DANIELS: We're not going to do this. This is not going to happen. And even - you're going to - Jeff, to be honest, Jim Carrey - he's a brilliant comedic actor - he may wipe you off the screen. And I said well, let's see - there's the snowball in the head, there's the tongue on the pole and then there's the toilet. Jim's not in any of those scenes. So unless they cut him out, I'm probably going to score.
POUNDSTONE: You analyze the script that carefully?
DANIELS: I was with a friend, and I would read it and I'd go is this funny? And then I would be the tongue and the pole, he goes yeah, yeah, that's funny.
POUNDSTONE: OK. Is this...
DANIELS: I get to the toilet - I go what about this? Is that funny? He goes yeah, that's pretty funny.
POUNDSTONE: OK, now was this at the truck stop?
DANIELS: It was in Clarence Thomas' RV.
ADAM FELBER: The guy likes that kind of humor.
SAGAL: So why did you?
DANIELS: He was rolling on the floor. People don't know Clarence liked RVers.
SAGAL: And so somewhere, Aaron Sorkin, you know, wherever he was in the mid-'90s, saw that movie and said that's the man who's going to be my voice, my mouthpiece someday.
DANIELS: Not sure that's how it went down but let's go with that. It certainly almost prevented me from playing Will McAvoy, maybe that's it.
SAGAL: Now, I also understand you're a big theater guy. You, of course, won a Tony for I think it was "God Of Carnage." But you're going back to do a show called "Blackbird," if I'm right?
SAGAL: This is a twisted little play if I...
DANIELS: It's a tough, tough, tough, tough drama. And we did it off-Broadway. Alison Pill and I did it. It was the show to see.
DANIELS: We were there about 10 weeks. It was a subscription audience...
DANIELS: ...at the Manhattan Theatre Club, which is a wonderful theater.
POUNDSTONE: What do you mean a subscription...
DANIELS: But the subscribers - the subscribers...
DANIELS: Nathan Lane I think called it screaming into the grave.
FELBER: They've had those subscriptions for quite a while.
DANIELS: Amy Sedaris said it sleeps 300.
SAGAL: But you love this theater.
DANIELS: We were the show to see in New York City. We're out there, the curtain comes down, we're exhausted. It's a drama where you tear your guts out.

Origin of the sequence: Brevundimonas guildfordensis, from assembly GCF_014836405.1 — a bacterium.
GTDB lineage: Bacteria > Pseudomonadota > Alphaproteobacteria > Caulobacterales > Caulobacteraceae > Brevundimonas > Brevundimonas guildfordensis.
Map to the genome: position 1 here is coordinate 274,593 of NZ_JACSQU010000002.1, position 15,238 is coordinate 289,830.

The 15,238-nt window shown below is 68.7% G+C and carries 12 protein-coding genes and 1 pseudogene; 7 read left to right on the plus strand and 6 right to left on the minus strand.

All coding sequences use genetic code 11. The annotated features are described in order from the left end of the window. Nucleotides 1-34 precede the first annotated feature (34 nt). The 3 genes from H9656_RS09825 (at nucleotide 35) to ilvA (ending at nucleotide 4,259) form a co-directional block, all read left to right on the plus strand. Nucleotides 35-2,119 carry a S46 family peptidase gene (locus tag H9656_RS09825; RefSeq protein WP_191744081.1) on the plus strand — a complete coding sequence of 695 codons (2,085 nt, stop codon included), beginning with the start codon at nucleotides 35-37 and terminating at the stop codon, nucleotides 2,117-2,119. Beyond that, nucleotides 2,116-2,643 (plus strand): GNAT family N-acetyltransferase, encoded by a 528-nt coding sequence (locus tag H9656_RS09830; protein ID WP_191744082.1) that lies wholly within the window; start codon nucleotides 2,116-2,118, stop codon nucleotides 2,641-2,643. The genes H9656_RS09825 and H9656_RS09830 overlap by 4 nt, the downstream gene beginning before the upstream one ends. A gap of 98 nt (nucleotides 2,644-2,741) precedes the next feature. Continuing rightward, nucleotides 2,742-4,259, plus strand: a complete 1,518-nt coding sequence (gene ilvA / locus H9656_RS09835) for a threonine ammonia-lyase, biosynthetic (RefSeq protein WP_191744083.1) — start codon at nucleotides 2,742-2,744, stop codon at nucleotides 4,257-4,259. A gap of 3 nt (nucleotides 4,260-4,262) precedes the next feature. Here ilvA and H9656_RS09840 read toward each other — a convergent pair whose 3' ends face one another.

DANIELS: Lights come back up, it's the curtain call. We hear get the car.
DANIELS: There was one guy who got up during the - it's an off-Broadway theater - we're 3 feet from you. He gets up, he starts walking and he's doing that thing, going across the thing. The lights come down. He's going the wrong [expletive] way. Now the curtain call - now he's coming back in front of us again. Ten weeks we were the show to see. No one could see it.
SAGAL: Jeff Daniels, we have asked you to play game we're calling...
BILL KURTIS: Hey Siri, Bite Me.
SAGAL: So you just starred in a movie called "Steve Jobs."
SAGAL: So we thought we'd ask you about Steve's job - that is three questions about people named Steve and what they do for a living.
SAGAL: Get 2 out of 3 right, you will win a prize for one of our listeners. Bill, who is Jeff Daniels playing for?
KURTIS: Maximilian Miller from Redondo Beach, Calif.
DANIELS: This is a very tough topic to be an expert on, isn't it? It is - it's certainly not one I'm well-versed on but go ahead.
SAGAL: Well, who knows, maybe you know these guys. First up, Stephen Merryday is a judge in Florida, a federal judge. He once refused a lawyer's request to suspend a murder trial already in progress for what reason? A, because the defense lawyer needed time off to participate in an Ernest Hemingway look-alike contest, B, because that same defense lawyer suggested that the victim wasn't dead but just stunned and they should wait awhile or C, because the prosecutor said that the dog ate his briefs.